Study

The influence of twine thickness, twine number and netting orientation on codend selectivity

  • Published source details Herrmann B., Wienbeck H., Moderhak W., Stepputtis D. & Krag L.A. (2013) The influence of twine thickness, twine number and netting orientation on codend selectivity. Fisheries Research, 145, 22-36.

Actions

This study is summarised as evidence for the following.

Action Category

Rotate the orientation of diamond mesh in a trawl net

Action Link
Marine Fish Conservation

Use a different twine type in a trawl net

Action Link
Marine Fish Conservation
  1. Rotate the orientation of diamond mesh in a trawl net

    A replicated, controlled study in 2011 of an area of seabed in the western Baltic Sea, Denmark (Herrmann et al. 2013) found that rotating the diamond mesh of trawl net codends by 90° increased the size selectivity for cod Gadus morhua, but not plaice Pleuronectes platessa, compared to standard diamond mesh, and was influenced by twine number. The length at which cod had a 50% chance of escape was higher with turned diamond mesh than standard diamond mesh at any given twine thickness (2–8 mm), and for both of the turned mesh orientations decreased with increasing twine number (turned, single: 39–42 cm, standard: 31–42 cm; turned, double: 29–41 cm, standard: 21–41 cm). For plaice, 50% escape likelihood was lower with turned meshes at all twine thicknesses and number (turned, single: 20–24 cm, standard: 24–25 cm; turned, double: 17–24 cm, standard: 24–25 cm). Data were collected from 43 experimental trawl deployments (90–180 min, 32–49 m depth) in the Arkona Basin in March–April 2011. Twelve codends were tested: six with diamond mesh turned by 90°, and six with standard mesh and either single or double twine at one of four twine thicknesses (3, 4, 6 or 8 mm)(see original paper for specifications). Each of the 12 codends was fished alternately, one at a time, from the same trawl. Covers attached over each codend collected fish escaping through the meshes. The lengths of cod and plaice in the codends and covers were measured to the nearest cm.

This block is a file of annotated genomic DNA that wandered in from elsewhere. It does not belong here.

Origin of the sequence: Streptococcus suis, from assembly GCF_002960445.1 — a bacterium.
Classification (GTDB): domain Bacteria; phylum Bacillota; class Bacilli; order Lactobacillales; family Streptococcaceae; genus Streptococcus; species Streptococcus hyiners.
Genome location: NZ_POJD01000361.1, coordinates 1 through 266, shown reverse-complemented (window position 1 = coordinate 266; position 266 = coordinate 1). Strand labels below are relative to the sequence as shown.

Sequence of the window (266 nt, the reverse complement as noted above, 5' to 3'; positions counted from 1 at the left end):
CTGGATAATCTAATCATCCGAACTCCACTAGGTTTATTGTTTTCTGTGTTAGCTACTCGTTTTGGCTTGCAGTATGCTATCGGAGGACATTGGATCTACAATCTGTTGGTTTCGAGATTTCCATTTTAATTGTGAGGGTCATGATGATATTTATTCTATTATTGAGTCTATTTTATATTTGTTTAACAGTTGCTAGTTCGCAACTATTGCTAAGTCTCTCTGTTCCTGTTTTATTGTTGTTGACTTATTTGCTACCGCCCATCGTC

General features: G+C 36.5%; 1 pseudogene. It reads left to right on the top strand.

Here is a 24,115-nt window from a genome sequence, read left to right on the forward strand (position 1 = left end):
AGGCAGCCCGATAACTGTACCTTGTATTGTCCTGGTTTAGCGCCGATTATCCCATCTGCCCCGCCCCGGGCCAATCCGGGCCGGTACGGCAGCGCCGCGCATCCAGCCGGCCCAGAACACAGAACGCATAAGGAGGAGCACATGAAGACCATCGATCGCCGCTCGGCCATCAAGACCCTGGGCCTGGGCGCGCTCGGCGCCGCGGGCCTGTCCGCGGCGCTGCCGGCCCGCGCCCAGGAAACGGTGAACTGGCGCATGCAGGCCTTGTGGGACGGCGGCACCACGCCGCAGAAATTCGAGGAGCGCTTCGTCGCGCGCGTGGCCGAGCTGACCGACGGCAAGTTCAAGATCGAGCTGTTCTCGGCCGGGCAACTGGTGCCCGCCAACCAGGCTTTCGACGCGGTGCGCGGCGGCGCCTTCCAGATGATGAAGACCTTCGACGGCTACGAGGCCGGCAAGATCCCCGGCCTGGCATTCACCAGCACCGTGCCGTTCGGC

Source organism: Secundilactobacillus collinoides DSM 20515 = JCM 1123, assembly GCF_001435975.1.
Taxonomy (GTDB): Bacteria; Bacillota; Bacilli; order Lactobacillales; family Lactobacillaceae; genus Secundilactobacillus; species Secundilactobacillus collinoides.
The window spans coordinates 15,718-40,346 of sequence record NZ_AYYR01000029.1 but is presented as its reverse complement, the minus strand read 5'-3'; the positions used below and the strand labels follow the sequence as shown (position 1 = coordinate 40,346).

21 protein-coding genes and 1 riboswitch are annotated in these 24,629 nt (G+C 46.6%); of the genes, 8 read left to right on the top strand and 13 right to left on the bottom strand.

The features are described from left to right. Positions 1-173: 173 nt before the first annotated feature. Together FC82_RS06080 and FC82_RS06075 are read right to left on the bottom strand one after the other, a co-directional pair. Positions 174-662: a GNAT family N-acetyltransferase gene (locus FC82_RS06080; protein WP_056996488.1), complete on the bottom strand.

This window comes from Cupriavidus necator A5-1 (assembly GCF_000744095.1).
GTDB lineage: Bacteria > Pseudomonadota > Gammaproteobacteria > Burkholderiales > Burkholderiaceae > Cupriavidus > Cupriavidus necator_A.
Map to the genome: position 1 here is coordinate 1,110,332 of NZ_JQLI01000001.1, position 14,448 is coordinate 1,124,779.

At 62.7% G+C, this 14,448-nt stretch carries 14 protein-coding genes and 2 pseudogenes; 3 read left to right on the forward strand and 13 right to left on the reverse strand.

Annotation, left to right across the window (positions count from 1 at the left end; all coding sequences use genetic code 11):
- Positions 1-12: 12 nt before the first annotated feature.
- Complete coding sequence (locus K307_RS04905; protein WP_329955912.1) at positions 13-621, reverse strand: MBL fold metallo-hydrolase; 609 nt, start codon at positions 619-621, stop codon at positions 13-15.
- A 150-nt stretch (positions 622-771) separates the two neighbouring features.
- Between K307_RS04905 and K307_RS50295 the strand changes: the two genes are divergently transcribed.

(Summarised by: Chris Barrett)

  2. Use a different twine type in a trawl net

    A replicated study in 2011 of a fished area of seabed in the western Baltic Sea, off Denmark/Germany (Herrmann et al. 2013) found that size-selectivity of Atlantic cod Gadus morhua and plaice Pleuronectes platessa increased with decreasing twine thickness of a trawl net codend, and was also influenced by twine number (single or double) and mesh orientation (0° or turned by 90°). The estimated length at which cod had a 50% chance of escaping increased with decreasing thickness of single twine mesh (thinnest: 42 cm, thickest: 31–39 cm), irrespective of mesh orientation (however the difference between mesh orientations was greater at thicker twine thicknesses – see paper for data). The same increase in size-selectivity with decreasing twine thickness was found for plaice (thinnest: 24–25 cm, thickest: 24–25 cm). In addition, for a given twine thickness, turning mesh orientation by 90° increased selectivity of cod but decreased selectivity of plaice; and changing from single to double twine reduced selectivity of cod (see paper for data). Data were collected in March–April 2011 from 43 alternate deployments of 12 codends with different combinations of twine thickness (3 mm to 8 mm), twine number (single or double) and mesh orientation (standard diamond or turned by 90°). Haul duration was 90–180 minutes, at depths of 32–49 m. A small mesh cover attached over each codend collected fish escaping through the meshes. Cod and plaice in the codends and covers were sampled, and their lengths measured.

    (Summarised by: Chris Barrett)

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